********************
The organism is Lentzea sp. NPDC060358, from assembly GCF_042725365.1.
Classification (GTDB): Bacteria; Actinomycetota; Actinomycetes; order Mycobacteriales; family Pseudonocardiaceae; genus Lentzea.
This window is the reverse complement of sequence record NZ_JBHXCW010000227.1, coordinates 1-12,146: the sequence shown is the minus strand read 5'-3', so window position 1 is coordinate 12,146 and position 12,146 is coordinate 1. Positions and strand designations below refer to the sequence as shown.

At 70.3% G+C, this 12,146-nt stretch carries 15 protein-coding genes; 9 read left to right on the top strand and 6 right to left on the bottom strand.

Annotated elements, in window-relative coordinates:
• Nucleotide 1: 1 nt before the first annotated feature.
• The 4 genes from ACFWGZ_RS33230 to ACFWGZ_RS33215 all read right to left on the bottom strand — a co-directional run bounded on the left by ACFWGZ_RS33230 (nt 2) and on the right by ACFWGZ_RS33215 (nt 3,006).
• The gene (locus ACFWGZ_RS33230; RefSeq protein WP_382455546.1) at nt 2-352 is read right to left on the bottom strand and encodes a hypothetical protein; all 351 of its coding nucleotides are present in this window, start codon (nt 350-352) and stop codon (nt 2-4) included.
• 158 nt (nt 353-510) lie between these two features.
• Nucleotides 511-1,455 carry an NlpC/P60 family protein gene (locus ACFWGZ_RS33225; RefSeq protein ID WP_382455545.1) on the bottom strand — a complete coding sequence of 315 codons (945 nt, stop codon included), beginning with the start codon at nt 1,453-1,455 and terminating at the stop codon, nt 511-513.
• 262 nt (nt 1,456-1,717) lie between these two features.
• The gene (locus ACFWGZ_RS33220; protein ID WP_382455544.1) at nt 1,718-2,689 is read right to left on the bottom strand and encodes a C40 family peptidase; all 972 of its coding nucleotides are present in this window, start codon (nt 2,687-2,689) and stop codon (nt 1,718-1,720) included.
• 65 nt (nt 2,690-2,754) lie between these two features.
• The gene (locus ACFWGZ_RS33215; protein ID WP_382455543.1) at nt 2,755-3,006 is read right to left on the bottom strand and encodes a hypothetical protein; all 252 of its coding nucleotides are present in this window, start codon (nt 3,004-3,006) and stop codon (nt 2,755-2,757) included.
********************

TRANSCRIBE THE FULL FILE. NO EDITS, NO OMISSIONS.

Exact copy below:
The organism is Lentzea sp. NPDC060358, from assembly GCF_042725365.1.
Classification (GTDB): Bacteria; Actinomycetota; Actinomycetes; order Mycobacteriales; family Pseudonocardiaceae; genus Lentzea.
This window is the reverse complement of sequence record NZ_JBHXCW010000227.1, coordinates 1-12,146: the sequence shown is the minus strand read 5'-3', so window position 1 is coordinate 12,146 and position 12,146 is coordinate 1. Positions and strand designations below refer to the sequence as shown.

At 70.3% G+C, this 12,146-nt stretch carries 15 protein-coding genes; 9 read left to right on the top strand and 6 right to left on the bottom strand.

Annotated elements, in window-relative coordinates:
• Nucleotide 1: 1 nt before the first annotated feature.
• The 4 genes from ACFWGZ_RS33230 to ACFWGZ_RS33215 all read right to left on the bottom strand — a co-directional run bounded on the left by ACFWGZ_RS33230 (nt 2) and on the right by ACFWGZ_RS33215 (nt 3,006).
• The gene (locus ACFWGZ_RS33230; RefSeq protein WP_382455546.1) at nt 2-352 is read right to left on the bottom strand and encodes a hypothetical protein; all 351 of its coding nucleotides are present in this window, start codon (nt 350-352) and stop codon (nt 2-4) included.
• 158 nt (nt 353-510) lie between these two features.
• Nucleotides 511-1,455 carry an NlpC/P60 family protein gene (locus ACFWGZ_RS33225; RefSeq protein ID WP_382455545.1) on the bottom strand — a complete coding sequence of 315 codons (945 nt, stop codon included), beginning with the start codon at nt 1,453-1,455 and terminating at the stop codon, nt 511-513.
• 262 nt (nt 1,456-1,717) lie between these two features.
• The gene (locus ACFWGZ_RS33220; protein ID WP_382455544.1) at nt 1,718-2,689 is read right to left on the bottom strand and encodes a C40 family peptidase; all 972 of its coding nucleotides are present in this window, start codon (nt 2,687-2,689) and stop codon (nt 1,718-1,720) included.
• 65 nt (nt 2,690-2,754) lie between these two features.
• The gene (locus ACFWGZ_RS33215; protein ID WP_382455543.1) at nt 2,755-3,006 is read right to left on the bottom strand and encodes a hypothetical protein; all 252 of its coding nucleotides are present in this window, start codon (nt 3,004-3,006) and stop codon (nt 2,755-2,757) included.